Ask Siri, “Am I just a meat computer?”
Siri will respond, “I don’t really know.”
Siri doesn’t give a thoughtful answer because, well, it can’t think. Siri can follow the instructions (algorithms) human programmers laid out for it, but it can’t cope with open-ended questions or with anything requiring it to think outside the box. It can evade; it can be vague; but it can’t give a meaningful response unless human programmers provide it with that response. This isn’t a flaw in Siri. It’s a hard-and-fast limitation of artificial intelligence generally.
A Meaningful Answer
But ask AI expert Robert J. Marks, “Am I just a meat computer?” That question concerns whether humans, like computers, lack free will; whether the soul is nothing but an illusion; whether humans just grind out algorithms from our conscious and subconscious minds, algorithms shaped by brain neurons and hormones and, beneath those, the laws and constants of physics and chemistry. Ask Marks the question and all it implies, and he can give you a meaningful, even fascinating answer.
He does so in his new book Non-Computable You: What You Do That Artificial Intelligence Never Will. I was one of the editors for this book, and I not only learned a lot, but very much enjoyed it — even, amazingly, the parts with math. Marks writes:
For computers — for artificial intelligence — there’s no other game in town. All computer programs are algorithms; anything non-algorithmic is non-computable and beyond the reach of AI. But it’s not beyond you.
Humans can behave and respond non-algorithmically. You do so every day. For example, you perform a non-algorithmic task when you bite into a lemon. The lemon juice squirts on your tongue and you wince at the sour flavor.
Now, consider this: Can you fully convey your experience to a man who was born with no sense of taste or smell? No. You cannot. The goal is not a description of the lemon-biting experience, but its duplication. The lemon’s chemicals and the mechanics of the bite can be described to the man, but the true experience of the lemon taste and aroma cannot be conveyed to someone without the necessary senses.
If biting into a lemon cannot be explained to a man without all his functioning senses, it certainly can’t be duplicated in an experiential way by AI using computer software. Like the man born with no sense of taste or smell, machines do not possess qualia — experientially sensory perceptions such as pain, taste, and smell. Qualia are a simple example of the many human attributes that escape algorithmic description.
In addition to qualia, many other non-algorithmic traits distinguish humans from machines. Emotion, creativity, mercy, and understanding — true understanding, including common sense and a sense of humor — are some of the traits forever beyond the capacity of machines, no matter how “intelligent” those machines may be, no matter how fast their processing speeds, no matter how much data they can access.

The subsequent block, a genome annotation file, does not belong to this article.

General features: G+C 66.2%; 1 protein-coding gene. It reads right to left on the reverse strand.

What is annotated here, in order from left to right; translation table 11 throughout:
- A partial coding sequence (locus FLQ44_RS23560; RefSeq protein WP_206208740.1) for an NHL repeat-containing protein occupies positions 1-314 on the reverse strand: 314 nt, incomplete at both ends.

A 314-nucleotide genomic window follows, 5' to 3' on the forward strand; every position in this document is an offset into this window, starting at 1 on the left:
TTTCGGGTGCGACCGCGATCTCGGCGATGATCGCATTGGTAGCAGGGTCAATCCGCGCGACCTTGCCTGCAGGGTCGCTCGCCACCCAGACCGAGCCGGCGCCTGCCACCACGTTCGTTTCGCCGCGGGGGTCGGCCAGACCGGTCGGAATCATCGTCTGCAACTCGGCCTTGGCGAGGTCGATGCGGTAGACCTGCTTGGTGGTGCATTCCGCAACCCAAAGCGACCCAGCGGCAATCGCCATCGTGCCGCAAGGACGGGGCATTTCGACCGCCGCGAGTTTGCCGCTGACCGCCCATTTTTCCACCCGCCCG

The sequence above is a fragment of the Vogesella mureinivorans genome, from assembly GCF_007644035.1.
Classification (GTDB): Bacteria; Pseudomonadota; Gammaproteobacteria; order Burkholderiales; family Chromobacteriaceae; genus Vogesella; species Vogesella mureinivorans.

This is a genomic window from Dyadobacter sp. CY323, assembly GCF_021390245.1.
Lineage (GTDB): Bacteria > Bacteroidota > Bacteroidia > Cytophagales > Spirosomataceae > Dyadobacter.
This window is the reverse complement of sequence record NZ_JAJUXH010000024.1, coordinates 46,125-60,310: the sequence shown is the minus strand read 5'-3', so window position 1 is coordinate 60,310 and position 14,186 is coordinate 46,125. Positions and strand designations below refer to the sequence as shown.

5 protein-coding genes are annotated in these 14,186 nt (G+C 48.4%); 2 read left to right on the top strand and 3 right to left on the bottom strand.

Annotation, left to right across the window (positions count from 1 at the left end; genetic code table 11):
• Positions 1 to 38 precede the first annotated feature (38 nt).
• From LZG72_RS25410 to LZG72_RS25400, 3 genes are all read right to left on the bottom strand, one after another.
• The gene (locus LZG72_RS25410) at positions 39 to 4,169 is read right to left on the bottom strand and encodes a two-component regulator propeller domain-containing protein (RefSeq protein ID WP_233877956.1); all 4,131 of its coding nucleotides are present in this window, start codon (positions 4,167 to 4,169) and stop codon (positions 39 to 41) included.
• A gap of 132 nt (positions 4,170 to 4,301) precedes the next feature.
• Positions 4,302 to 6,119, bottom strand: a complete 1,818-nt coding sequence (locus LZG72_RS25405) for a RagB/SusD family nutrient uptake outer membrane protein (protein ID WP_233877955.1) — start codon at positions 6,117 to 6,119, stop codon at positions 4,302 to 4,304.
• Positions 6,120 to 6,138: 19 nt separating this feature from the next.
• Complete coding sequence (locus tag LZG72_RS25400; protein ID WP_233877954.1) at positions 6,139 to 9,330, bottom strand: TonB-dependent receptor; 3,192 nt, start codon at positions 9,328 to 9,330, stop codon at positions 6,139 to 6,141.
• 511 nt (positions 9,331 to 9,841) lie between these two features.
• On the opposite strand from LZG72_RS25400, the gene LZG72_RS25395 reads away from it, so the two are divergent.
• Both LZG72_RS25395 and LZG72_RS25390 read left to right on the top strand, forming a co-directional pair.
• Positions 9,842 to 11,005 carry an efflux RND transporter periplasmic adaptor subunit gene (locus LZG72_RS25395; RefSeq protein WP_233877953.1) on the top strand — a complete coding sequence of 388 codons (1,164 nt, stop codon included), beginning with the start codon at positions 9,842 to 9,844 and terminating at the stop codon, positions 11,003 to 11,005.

AI Hype and Hyperbole
So says Marks, and he makes a good case, explaining in detail why certain human attributes simply don’t — and can’t — translate into the realm of artificial intelligence.
Marks has spent more than three decades in the field of AI, consulting for places like Microsoft, Boeing, and DARPA. His research supporters include NASA, JPL, NIH, NSF, Raytheon, the Army Research Lab, and the Office of Naval Research; he’s written hundreds of peer-reviewed papers; he’s a Distinguished Professor in the department of engineering and computer science at Baylor University; and he’s the director of the Walter Bradley Center for Natural & Artificial Intelligence. Clearly Marks knows what he’s talking about — and many other experts in the field agree.
Why, then, do news headlines continually suggest that AI is practically human already, and soon will become fully human? Why have smart people like Stephen Hawking and Elon Musk expressed fears that AI will surpass humanity and take over the world?
Marks points out that hype sells, and that expertise in one field doesn’t translate into expertise in another, leaving brilliant people as vulnerable to hype as those of us with more ordinary minds.
Further, he says — and this is a crucial point — a materialistic, atheistic culture naturally wants to explain away human exceptionalism. If humans are just machines, then we aren’t made in the image of a free and creative God, with all the remarkable immaterial traits that entails.
Marks also touches on one other temptation driving the denial of any difference between humans and computers. Some want to believe that AI can be made superhuman and become godlike, perhaps even allowing us to “upload our minds” and merge with it, or else incorporate more and more mechanical components and computer devices into our own bodies and brains until we’re one with this godlike AI.
This idea is known as transhumanism. It’s essentially an AI religion that seeks to replace traditional religion. There’s already a Way of the Future AI Church.
You can see, then, why this topic matters so much.
Hard Boundaries and the Image of God
In truth, you are so much more than a meat computer. You are so much more than wetware. You possess myriad remarkable traits that can never be reduced to algorithms. You possess, among other things, a mind (which is not the same thing as a brain), a heart, and a soul.
In short, there are some hard boundaries that can’t be crossed. You will never be God, but at the same time, artificial intelligence will never be you. You are non-computable, in no small part because you are made in the image of God.
Cross-posted from Salvo Magazine with permission of the author. Robert J. Marks answered questions recently about humans, computers, and algorithms in a conversation with William Dembski and John West: